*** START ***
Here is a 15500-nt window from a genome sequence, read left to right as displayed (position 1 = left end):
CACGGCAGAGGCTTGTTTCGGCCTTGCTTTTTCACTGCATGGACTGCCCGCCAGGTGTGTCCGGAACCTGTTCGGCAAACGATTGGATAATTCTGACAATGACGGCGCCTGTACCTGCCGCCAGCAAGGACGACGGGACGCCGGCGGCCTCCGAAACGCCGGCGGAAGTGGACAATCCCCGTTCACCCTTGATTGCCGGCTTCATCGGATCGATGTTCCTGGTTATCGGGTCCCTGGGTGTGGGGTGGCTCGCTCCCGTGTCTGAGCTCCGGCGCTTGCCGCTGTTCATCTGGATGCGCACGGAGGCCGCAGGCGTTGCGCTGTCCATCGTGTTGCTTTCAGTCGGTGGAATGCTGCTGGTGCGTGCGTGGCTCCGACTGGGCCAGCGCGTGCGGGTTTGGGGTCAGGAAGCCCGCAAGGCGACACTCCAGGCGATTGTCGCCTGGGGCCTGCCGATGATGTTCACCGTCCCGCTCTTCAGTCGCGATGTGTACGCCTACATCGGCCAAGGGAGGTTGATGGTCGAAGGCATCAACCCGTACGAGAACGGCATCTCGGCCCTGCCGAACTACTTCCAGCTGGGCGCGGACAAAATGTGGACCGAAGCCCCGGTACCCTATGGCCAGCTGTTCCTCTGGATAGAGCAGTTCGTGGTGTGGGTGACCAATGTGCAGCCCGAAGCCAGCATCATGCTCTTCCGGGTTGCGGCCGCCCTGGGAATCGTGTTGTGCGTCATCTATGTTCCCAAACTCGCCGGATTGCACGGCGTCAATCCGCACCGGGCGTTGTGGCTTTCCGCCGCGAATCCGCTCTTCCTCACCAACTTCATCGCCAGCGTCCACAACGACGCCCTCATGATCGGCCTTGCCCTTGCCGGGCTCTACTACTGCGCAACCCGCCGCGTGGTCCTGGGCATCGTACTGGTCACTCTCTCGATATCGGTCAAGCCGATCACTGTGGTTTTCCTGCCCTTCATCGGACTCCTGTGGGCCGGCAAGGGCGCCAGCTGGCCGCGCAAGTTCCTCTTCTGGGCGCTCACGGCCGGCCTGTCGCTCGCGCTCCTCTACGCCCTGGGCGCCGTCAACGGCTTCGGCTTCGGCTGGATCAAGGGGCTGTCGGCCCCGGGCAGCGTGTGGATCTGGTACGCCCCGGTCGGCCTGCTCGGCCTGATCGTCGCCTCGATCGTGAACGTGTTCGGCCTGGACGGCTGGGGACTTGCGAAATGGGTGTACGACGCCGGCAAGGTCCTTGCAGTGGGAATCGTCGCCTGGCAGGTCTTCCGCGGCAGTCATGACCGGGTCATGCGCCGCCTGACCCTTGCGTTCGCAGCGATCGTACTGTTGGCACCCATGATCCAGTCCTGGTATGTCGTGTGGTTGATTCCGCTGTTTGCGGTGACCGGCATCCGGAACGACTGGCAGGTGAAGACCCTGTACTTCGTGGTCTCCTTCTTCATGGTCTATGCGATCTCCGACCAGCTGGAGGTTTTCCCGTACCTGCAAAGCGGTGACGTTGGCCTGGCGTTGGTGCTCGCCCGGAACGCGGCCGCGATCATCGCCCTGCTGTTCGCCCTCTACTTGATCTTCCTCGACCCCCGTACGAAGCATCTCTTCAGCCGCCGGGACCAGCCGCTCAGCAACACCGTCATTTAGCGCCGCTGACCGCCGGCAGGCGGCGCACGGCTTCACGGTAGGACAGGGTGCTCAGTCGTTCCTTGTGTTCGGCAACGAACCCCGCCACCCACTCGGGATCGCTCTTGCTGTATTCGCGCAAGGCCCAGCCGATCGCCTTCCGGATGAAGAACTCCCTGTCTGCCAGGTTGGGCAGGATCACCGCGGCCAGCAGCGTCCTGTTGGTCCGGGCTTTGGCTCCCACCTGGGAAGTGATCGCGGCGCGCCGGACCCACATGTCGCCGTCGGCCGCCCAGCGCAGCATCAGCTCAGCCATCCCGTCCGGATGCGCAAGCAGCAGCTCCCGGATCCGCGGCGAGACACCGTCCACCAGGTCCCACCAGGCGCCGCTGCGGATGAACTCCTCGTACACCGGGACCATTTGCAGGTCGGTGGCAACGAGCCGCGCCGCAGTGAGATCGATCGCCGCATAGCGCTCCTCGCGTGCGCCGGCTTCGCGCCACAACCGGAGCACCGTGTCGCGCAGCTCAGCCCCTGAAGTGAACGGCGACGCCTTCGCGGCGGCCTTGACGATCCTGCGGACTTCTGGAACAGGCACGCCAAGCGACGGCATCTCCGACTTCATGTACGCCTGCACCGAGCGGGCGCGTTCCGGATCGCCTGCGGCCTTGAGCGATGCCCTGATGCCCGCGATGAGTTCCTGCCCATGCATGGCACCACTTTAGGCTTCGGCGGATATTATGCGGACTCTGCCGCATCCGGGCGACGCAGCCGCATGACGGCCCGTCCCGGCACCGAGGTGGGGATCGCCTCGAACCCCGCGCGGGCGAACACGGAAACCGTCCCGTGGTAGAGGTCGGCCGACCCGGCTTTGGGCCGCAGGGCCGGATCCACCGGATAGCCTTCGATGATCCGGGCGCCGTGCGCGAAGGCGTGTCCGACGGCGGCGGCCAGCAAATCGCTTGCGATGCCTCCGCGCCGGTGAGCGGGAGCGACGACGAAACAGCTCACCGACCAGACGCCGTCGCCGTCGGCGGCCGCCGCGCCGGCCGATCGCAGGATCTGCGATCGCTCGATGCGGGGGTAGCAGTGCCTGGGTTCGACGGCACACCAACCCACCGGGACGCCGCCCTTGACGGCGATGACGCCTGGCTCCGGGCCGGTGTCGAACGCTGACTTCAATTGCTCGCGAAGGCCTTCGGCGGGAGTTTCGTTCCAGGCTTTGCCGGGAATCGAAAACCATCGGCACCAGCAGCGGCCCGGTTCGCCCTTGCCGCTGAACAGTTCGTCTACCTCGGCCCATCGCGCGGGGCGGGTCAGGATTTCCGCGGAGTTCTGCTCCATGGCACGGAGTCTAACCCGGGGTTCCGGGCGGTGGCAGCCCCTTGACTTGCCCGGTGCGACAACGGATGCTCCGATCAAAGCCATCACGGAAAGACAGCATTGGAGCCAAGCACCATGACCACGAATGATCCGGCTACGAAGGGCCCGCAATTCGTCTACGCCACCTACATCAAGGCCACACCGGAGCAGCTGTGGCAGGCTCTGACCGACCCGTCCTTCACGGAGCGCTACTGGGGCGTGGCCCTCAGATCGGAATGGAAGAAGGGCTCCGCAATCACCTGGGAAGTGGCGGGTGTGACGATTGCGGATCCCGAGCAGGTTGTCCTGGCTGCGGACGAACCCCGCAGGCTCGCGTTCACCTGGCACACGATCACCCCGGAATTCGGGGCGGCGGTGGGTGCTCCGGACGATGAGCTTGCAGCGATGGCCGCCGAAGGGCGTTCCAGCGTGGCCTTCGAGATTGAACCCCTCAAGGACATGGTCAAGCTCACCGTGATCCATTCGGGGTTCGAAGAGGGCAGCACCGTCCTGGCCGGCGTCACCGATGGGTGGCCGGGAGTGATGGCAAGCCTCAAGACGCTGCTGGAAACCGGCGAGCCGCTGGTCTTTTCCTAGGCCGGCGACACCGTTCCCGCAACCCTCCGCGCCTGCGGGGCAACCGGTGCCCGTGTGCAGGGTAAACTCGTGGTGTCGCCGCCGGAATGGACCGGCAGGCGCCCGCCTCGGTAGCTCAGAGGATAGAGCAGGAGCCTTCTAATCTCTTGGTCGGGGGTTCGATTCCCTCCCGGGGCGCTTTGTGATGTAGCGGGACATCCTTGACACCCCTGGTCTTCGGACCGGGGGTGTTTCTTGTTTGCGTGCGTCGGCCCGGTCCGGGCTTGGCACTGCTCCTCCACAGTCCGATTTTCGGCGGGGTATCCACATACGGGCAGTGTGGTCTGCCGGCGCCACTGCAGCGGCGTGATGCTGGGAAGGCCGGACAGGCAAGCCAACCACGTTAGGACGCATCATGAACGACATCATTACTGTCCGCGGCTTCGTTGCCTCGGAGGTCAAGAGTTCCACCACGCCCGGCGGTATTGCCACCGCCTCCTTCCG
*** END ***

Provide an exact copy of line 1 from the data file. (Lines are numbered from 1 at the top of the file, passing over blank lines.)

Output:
Here is a 15500-nt window from a genome sequence, read left to right as displayed (position 1 = left end):